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The [Tuesday] Papers

Well, it's been a glitchy few days here in The Papers division of The Beachwood Reporter, culminating with this column going blank this morning, but we think we've got everything fixed. The rumor that we were testing out a Beachwood Select model requiring payment for access to the daily column is not true, though it does give us an excuse to once again ask for a donation through our Beachwood Membership program. Perhaps we can dedicate some funds to our Technical Glitch account.

Also, I'll be appearing on a panel on Thursday about "Emerging Online News Outlets" as part of the Community Media Workshop's annual Making Media Connections conference. I will be joined by Naz Hamid of Gapers Block and Brian Sobolak of Chicago Bloggers. Kristina Findlay of Kathy Schaeffer and Associates will moderate. The panel is scheduled for 1:45 p.m. at Columbia College, 1104 South Wabash Avenue.

And now, let's get caught up.

1. If you don't get just a little verklempt reading Mary Mitchell' s column about the friendship between her African-American father and the Jewish son of the man he worked for, then you've got a hole in your soul.

2. Moonlight Greenberg.

3. What did the mayor know, and when did he know it? I'm not referring to the ongoing City Hall corruption trial in federal court laying bare the political machinery that has perverted your local government in the Daley years, but the hopefully-soon-to-be-released Burge report.

4. Would the death of 17-year-old Nicole Alaniz be less tragic if she wasn't an honor student and therefore not, by some people's definition, "promising"? The Tribune thinks so.

5. So it turns out that George W. Bush isn't even a very good guy to have a beer with. In fact, he's a prick. Why did it take so long for Elisabeth Bumiller at The New York Times (or anyone else) to tell us that? Perhaps Bumiller was frightened.

6. From Popular Science (via CNN): "Mysterious Red Cells Might Be Aliens."

KEY EXCERPT: "[Godfrey] Louis's theory holds special appeal for [Chandra] Wickramasinghe. A quarter of a century ago, he co-authored the modern theory of panspermia, which posits that bacteria-riddled space rocks seeded life on Earth.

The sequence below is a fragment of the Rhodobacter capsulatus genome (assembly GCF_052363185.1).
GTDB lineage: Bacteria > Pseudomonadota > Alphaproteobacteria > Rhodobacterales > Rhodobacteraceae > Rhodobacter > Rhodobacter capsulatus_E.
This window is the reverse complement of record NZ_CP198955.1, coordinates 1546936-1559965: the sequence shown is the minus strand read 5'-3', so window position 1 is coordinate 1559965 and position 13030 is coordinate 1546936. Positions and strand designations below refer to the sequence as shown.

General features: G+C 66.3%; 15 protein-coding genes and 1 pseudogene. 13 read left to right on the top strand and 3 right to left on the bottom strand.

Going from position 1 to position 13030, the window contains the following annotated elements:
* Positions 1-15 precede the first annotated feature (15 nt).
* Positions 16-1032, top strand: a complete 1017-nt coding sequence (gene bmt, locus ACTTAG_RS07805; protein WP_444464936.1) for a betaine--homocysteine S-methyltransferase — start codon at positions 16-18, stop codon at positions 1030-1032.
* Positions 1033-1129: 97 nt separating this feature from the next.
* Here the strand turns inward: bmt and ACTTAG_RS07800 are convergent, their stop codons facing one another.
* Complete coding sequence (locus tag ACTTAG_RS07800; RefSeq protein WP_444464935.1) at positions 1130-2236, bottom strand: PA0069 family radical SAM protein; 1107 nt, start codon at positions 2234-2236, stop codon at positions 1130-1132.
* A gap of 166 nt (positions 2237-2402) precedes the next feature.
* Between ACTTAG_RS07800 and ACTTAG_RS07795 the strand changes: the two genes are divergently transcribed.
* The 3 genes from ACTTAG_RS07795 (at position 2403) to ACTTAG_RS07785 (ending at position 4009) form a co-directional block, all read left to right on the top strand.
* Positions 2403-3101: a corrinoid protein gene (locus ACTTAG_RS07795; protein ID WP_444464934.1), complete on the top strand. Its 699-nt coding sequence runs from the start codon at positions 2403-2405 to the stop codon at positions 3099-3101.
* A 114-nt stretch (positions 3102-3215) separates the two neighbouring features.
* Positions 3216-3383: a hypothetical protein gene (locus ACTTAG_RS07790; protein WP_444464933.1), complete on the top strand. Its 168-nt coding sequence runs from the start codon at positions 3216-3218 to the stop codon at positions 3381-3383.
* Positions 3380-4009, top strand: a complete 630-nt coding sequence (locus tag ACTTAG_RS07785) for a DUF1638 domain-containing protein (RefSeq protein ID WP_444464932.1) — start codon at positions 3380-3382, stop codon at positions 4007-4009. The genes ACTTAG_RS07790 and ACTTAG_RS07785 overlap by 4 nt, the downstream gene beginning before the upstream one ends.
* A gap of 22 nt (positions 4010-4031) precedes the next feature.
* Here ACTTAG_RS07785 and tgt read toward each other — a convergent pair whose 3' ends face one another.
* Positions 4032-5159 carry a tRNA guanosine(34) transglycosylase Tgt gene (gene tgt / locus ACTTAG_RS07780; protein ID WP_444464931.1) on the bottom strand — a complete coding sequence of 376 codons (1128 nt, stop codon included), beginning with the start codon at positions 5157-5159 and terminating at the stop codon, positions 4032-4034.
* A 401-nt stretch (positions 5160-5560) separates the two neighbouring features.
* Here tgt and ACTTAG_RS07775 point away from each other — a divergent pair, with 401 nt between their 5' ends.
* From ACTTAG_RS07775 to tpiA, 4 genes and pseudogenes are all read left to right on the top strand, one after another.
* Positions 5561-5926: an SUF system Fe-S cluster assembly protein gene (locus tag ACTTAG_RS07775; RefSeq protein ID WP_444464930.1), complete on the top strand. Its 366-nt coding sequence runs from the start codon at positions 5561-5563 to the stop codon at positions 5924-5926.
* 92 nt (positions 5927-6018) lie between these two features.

"If it's true that life was introduced by comets four billion years ago," the astronomer says, "one would expect that microorganisms are still injected into our environment from time to time. This could be one of those events."

Does that explain Taylor Hicks?

Popular Science also explores whether wearing tinfoil hats can actually prevent the government from reading your thoughts, and whether it's possible to blow up Mars.

7. Best use of the Beachwood Tip Line yet:

"Below is the result of your feedback form. It was submitted by (methorcrack@crackpipe.com) on Monday, June 05, 2006 at 16:57:16

"Name: methorcrack

"Message: The Sun Times TV review of the season finale of The Sopranos has Chris smoking crack with his new squeeze. Meanwhile, the Tribune has them smoking meth. To be sure, I wasn't sure what they were up to either (leaning toward crack), but someone needs to find out what's what here."

Readers?

8. As with their Washington Mutual pimping, it's almost worse if the Sun-Times legitimately thinks this is actually a worthy story rather than it being an attempt to suck up to Quizno's and its ad budget.

9. The Sun-Times once again decided the best use of its precious space was to publish a press release from an elected officeholder - in the midst of a campaign - who might not otherwise be heard, because he's only the governor. Maybe have your reporters request in interview instead?

10. Give the paper credit, though. The next day the paper published a rebuttal from the Judy Baar Topinka campaign . . . by former Gov. Jim Edgar. Like Edgar, Topinka is apparently still deciding whether she wants to be in this race.